Write On!

True Love’s Waltz

In Uncategorized on April 27, 2012 at 1:51 pm

by Tara Wiley

Skipping, tripping, like two gazelles bounding across the African savannah: Faye loved the foxtrot most of all. Buoyant. Free. Almost a bit dangerous in its speed, skirting loss of control with the wildness of an Italian Miglia race car driver with each turn; yes, the foxtrot made her feel utterly alive.

Charles, dear Charles, always the steady one, much preferred the waltz.

Glide-and-turn, dance with me, waves of the ocean, we move – ah yes! Bliss, my love!” he would croon with the music. And dancing with him, Faye fell in love with the waltz, too, simply because he loved it, and she loved him. She would never forget that moment.

One step here, a turn there – and then, the twinkle, where the choreography of their lives intersected on a dance floor in Toledo, of all the unromantic places in the world. She had just begun her career in competitive ballroom dancing; he was a seasoned veteran of three whole years. On that fateful day in 1952, it was in the middle of a twinkle during the foxtrot: Faye’s partner, Roger, tripped somehow, fell, and horrors! Broke his ankle! How, in the middle of such a simple moment, could this have happened? Why, fate, of course.

Charles found her afterwards, sobbing in the holly bushes behind the dance hall. She was devastated, and with her usual flair for the dramatic, she had given over to the full weight of her angst with a royal fit. Charles did the thing he knew best: he danced with her. She was, at first, quite the unwilling partner, until his steady waltz steadied her, and she found herself utterly transported in his arms.

Those early years were a delicious blur of travel and silk, accolades and trophies, late night soirees under the light of the moon with their friends and competitors. Faye threw away the expectations for a woman of her era and flung herself, instead, into the life of a performer. Childbearing years flew by in a flurry of pivots and pencil turns. No matter, Faye consoled herself: she had Charles. What else did she need? Sure, in the quiet early morning hours when the rigors of the life left her aching and bruised, a momentary pang would catch her breath. She would brush it aside and curl up a little closer against her true love.

Change came, slowly but surely. The competitions changed. Their bodies changed. The trophies slowly gave way to participants’ souvenirs. Their friends began to drop out: pregnancy, injury, or fury over loss. Charles and Faye watched and wondered when their time would come. One night, Charles found Faye sobbing behind the ballroom again. He took her in his arms, tried to begin a waltz like that time: it always made the world right again, the waltz. But this time, she refused to take his hand and crumpled instead into his embrace.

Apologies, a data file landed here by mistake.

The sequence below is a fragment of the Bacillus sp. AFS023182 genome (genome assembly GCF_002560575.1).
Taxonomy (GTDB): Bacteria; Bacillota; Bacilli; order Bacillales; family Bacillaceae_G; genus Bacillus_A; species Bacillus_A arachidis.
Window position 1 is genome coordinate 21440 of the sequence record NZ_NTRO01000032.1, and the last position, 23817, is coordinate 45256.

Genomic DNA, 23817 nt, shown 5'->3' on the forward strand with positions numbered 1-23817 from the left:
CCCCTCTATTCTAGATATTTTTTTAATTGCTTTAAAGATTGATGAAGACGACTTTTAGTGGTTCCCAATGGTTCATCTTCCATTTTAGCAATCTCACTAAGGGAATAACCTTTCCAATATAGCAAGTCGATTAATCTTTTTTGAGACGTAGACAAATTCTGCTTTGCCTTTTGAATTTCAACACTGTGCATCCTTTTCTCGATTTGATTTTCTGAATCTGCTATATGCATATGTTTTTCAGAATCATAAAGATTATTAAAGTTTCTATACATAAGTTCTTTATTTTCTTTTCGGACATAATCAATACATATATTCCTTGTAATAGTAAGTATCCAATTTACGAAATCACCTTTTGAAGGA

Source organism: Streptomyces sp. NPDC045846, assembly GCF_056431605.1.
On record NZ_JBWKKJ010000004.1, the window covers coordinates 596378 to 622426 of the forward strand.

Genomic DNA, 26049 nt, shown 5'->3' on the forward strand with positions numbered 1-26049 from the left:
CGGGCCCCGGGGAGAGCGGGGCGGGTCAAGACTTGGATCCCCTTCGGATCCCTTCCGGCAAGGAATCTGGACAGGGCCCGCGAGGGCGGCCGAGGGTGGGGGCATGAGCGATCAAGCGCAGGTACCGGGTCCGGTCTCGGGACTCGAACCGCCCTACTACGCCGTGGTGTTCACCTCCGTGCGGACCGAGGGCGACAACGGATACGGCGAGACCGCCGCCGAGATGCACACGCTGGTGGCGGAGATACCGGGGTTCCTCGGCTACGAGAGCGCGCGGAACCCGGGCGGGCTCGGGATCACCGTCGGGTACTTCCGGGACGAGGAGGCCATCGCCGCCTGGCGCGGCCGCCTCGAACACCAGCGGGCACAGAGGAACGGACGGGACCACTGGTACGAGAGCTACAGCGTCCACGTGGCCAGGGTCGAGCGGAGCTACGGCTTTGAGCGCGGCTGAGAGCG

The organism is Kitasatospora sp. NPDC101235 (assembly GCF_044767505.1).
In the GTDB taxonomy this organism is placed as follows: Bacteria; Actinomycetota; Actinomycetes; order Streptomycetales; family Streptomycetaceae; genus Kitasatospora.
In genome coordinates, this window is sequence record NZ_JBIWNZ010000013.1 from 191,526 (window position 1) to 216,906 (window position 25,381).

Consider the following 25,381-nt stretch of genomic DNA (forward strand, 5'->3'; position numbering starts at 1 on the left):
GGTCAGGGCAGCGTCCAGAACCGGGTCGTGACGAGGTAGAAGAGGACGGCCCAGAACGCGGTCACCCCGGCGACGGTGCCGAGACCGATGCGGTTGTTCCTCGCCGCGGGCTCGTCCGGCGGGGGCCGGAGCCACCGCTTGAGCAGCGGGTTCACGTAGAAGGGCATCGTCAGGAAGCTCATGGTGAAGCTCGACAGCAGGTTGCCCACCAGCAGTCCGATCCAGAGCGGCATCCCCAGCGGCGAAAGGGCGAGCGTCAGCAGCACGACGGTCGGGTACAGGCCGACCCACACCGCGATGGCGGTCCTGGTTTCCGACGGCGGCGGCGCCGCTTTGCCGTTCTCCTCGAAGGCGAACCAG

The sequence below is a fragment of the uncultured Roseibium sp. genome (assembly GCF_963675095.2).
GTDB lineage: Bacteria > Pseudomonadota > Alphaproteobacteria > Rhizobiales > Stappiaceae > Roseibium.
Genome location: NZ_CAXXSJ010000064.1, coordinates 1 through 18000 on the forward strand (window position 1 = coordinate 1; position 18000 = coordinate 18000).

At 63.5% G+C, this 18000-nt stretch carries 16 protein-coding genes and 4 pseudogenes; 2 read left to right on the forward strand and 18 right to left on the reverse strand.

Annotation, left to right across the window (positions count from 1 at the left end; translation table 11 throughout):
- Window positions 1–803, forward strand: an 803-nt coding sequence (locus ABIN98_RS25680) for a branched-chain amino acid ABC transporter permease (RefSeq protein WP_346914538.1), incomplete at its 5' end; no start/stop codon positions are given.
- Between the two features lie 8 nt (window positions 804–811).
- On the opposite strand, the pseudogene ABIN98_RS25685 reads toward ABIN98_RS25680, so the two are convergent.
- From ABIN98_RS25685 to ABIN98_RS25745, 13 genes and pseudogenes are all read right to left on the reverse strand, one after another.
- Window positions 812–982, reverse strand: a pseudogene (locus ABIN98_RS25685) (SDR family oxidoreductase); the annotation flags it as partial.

“Oh, Charles, tell me we won’t be like the Williams-” the couple they had grown closest to, who had recently left the circuit bitter and torn. Their relationship did not survive. “-or the Rogers-” the couple who ‘accidentally’ got pregnant, and forced a suburban lifestyle upon themselves with resentment and coldness. They slept in separate bedrooms. Their daughter was destined to grow up scorned, foremost by her parents. “Tell me we’ll choose happiness. Tell me –” the sobs took over again.

“Faye, what do you want? Whatever you want, I want it, darling, whatever you want. Do you want to quit? What should we do? Whatever we do, it will be together, I promise, my love,” Charles soothed, torn by her broken heart.

No solution appeared that night, but a month later, they found themselves back in Toledo for another competition. They drove by the dance hall where they first met: it was vacant now, with a faded ‘For Sale’ sign out front. Their eyes locked, and the next season of life began. Dancers became instructors, not begrudgingly, but willingly. Their students became their adopted children, filling their little suburban home with joy and laughter and yes! Music! They judged competitions from time to time, but their true joy came in coaching their bright rising stars. They marveled that the glory of this season seemed to surpass the euphoria of the previous one. They slept snuggled close together in the middle of their bed.

Sixty years together, and various adopted students planned a huge dance party for their beloved coaches. Charles and Faye choreographed a waltz just for the event. An hour before leaving, they worked their way through the steps in their backyard, singing the words to one another. Their most cherished student, now one of their instructors at the school they started so many years before, watched them with tears streaming down her cheeks.

“How have you done it?” she interrupted. “How, over all these years, have you kept such joy? Such love?” The two kept dancing, smiling, and sang all the louder,

While I give to you and you give to me
True love, true love
So on and on it will always be
True love, true love”

(“True Love” a waltz by Cole Porter)

  1. I loved it! Sweet like Hershey’s milk chocolate, not syrup 😉

  2. oh, my, the ocean is drawing out the romance in the young writer who used to come stomping up the stairs with, of all things, writer’s block! I agree with Jen.

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